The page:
Escherichia coli was grown overnight at 37°C in Luria broth (Sangon, China) with gentle aeration or on Luria agar plates supplemented with 100 μg/mL of ampicillin and/or kanamycin when appropriate (Sigma-Aldrich, USA).
S. mutans UA159 was grown routinely as an overnight standing culture in brain-heart infusion (BHI) broth (Becton-Dickinson, USA) at 37°C in 5% CO2. The mutants were selected on Todd-Hewitt (TH) (Sigma-Aldrich, USA) agar plates after the strains were incubated overnight at 37°C in 5% CO2. Kanamycin (500 μg/mL) was added to the growth medium to maintain the selective pressure for the MS-gcrR-def mutant.
2.2. Construction of S. mutans gcrR-Knockout Mutant
The details of construction of gcrR-deficient mutant are in accordance with GMS900 generated by Idone . Briefly, the resulting amplicon is a 2220 bp fragment, which includes kanamycin-resistance (KanR) cassette (from pEGFP-N1 vector, 795 bp), gcrR upstream and downstream (720 and 705 bp from S. mutans UA159) at the end of KanR, and was then purified using a PCR purification kit (Qiagen, The Netherlands). The amplicon was then ligated to the pMD18-T simple plasmid to generate pMD-GK plasmid according to the manufacturer’s instructions (New England Biolabs, USA).
S. mutans UA159 cells were transformed with the final pMD-GK plasmid in the presence of competence-stimulating peptide according to a previously described method . Transformed colonies were selected on the TH-agar plate with 500 μg/mL of kanamycin after these colonies were incubated overnight at 37°C in 5% CO2.
2.3. Biofilm Formation and Adherence Assay in a Monospecies Biofilm Model
S. mutans wild-type and mutant strains were monitored to determine their adherence to the walls of 24-well cell culture plates following 2, 4, and 6 h growths in BHI supplemented with 2% sucrose. In brief, overnight bacteria cultures were first standardized to 1.0 optical density (OD470) by using fresh physiological saline. Then the bacterial suspensions were diluted at a ratio of 1 : 20 with fresh BHI that contains 2% sucrose and distributed in triplicate in sterile 24-well cell culture plates (NEST, China) with 2.0 mL of fresh medium. The plate was kept at 37°C in 5% CO2 for 2, 4, and 6 h (in triplicate). Bacterial growth was determined at 470 nm by using a microplate reader. Crystal violet staining was used to monitor biofilm formation as described previously .
2.4. Confocal Laser Scanning Microscopy (CLSM) Analysis
Wild-type S. mutans and MS-gcrR-def mutant standardized to 1.0 OD unit were diluted at a ratio of 1 : 20 in fresh BHI with 2% sucrose. The cells were then grown on glass coverslips placed in a sterile 6-well cell culture plate (NEST, China) in 5% CO2 at 37°C for 2, 4, 6, and 12 h. The biofilm samples were gently rinsed thrice with PBS to remove unattached cells, dried for 3 min, and stained with molecular probes SYTO 9 (a green fluorescent cell membrane stain; Invitrogen) and propidium iodide (a red fluorescent nucleic acid stain; Invitrogen). The stained samples were then examined via CLSM (ZEISS LSM 510 META; Carl Zeiss, Germany). Images were obtained from serial optical sections and captured at 488 nm. The Z section was used to record the biofilm thickness. The red and green fluorescence intensities were quantified using Image Pro-plus 6.0 (Media Cybernetics, USA).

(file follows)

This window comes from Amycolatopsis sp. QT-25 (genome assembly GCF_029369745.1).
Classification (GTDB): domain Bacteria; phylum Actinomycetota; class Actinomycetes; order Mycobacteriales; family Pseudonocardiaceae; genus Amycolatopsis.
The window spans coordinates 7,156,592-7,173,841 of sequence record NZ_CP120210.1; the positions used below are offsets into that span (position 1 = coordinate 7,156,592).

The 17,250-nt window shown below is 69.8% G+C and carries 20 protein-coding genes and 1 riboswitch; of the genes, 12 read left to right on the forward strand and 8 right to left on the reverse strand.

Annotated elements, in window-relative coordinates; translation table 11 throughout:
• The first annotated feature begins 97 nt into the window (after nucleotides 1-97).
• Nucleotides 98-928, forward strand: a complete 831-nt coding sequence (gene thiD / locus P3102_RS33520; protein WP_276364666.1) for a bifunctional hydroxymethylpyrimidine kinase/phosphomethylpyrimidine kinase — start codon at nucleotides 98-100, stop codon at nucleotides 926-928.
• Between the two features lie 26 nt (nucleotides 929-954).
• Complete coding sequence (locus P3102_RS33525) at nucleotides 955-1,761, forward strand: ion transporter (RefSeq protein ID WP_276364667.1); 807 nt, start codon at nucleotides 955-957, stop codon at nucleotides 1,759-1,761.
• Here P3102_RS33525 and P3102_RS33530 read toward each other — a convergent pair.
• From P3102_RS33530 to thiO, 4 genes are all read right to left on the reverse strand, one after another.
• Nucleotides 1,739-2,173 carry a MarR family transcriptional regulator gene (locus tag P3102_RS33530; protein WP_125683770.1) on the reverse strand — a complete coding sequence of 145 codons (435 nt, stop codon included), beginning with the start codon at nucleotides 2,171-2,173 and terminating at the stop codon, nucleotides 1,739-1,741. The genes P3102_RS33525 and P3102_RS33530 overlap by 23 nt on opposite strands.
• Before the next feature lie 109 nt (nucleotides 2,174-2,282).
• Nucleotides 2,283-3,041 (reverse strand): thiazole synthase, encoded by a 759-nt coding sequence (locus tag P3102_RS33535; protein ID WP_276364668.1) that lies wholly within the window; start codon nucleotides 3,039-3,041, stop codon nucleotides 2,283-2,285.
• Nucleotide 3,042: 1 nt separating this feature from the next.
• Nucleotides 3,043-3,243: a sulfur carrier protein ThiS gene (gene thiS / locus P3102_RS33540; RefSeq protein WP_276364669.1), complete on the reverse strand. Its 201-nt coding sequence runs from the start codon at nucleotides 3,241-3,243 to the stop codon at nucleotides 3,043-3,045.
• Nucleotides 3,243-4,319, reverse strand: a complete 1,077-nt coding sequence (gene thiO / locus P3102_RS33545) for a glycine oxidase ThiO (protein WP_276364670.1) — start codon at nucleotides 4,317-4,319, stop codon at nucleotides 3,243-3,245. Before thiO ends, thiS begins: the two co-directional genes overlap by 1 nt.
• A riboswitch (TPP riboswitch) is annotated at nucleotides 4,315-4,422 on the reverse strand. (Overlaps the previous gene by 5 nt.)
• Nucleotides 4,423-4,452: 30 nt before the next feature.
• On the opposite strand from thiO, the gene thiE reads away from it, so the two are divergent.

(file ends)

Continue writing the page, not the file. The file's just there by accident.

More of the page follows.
2.5. The Ability of Acid Production
After the strains were standardized to 1.0 OD unit by using physiological saline, S. mutans wild-type and mutant strains were diluted at a ratio of 1 : 20 in fresh BHI supplemented with 1% sucrose in triplicate. For in vitro acid production, the initial pH of the culture was measured at a constant pH of 7.3 by using a pH meter after the cell suspensions of S. mutans, MS-gcrR-def were mixed. The decrease in pH levels for 16 h was measured again by using a pH meter to obtain the ΔpH of these cultures.
2.6. Competitive Test of Biofilm Formation In Vitro
Overnight S. mutans UA159 cultures and the MS-gcrR-def mutant were inoculated in BHI with water (control treatment) or kanamycin and then standardized to 1.0 OD unit (OD470) by using fresh physiological saline. The two bacterial suspensions were diluted at a ratio of 1 : 20 with fresh BHI and distributed in 4.0 mL aliquots into sterile 6-well cell culture plates to obtain two-bacterial biofilm cells at 37°C for 4, 6, 8, 11, and 24 h. Each well was gently rinsed with distilled water to remove loose bacteria. Firmly attached cells were scraped from the substrate by pipetting and then rinsed with distilled water to ensure that all of the cells were collected. Total DNA was extracted from the same numbers of cells in the control group and the test groups by using a DNA extract kit (Qiagen, The Netherlands). Total DNA was amplified in a TaKaRa SYBR Premix system. Amplification was performed using a 7500 real-time PCR system (Applied Biosystems, USA) according to the following thermal cycling protocol: initial denaturation at 95°C for 30 s and then followed by 40 cycles of the three steps (95°C for 5 s, 51°C for 30 s, and 72°C for 60 s). Standard curves were generated for each primer-template set with a series of standard S. mutans UA159 genomic DNAs (ATCC, USA) that were diluted 10-fold. The standard curves were then used to calculate the correlation coefficients and translate the concentration threshold (Ct) values into the relative DNA copy number. Ct is defined as the cycle in which SYBR green fluorescence is detected at a level above the background.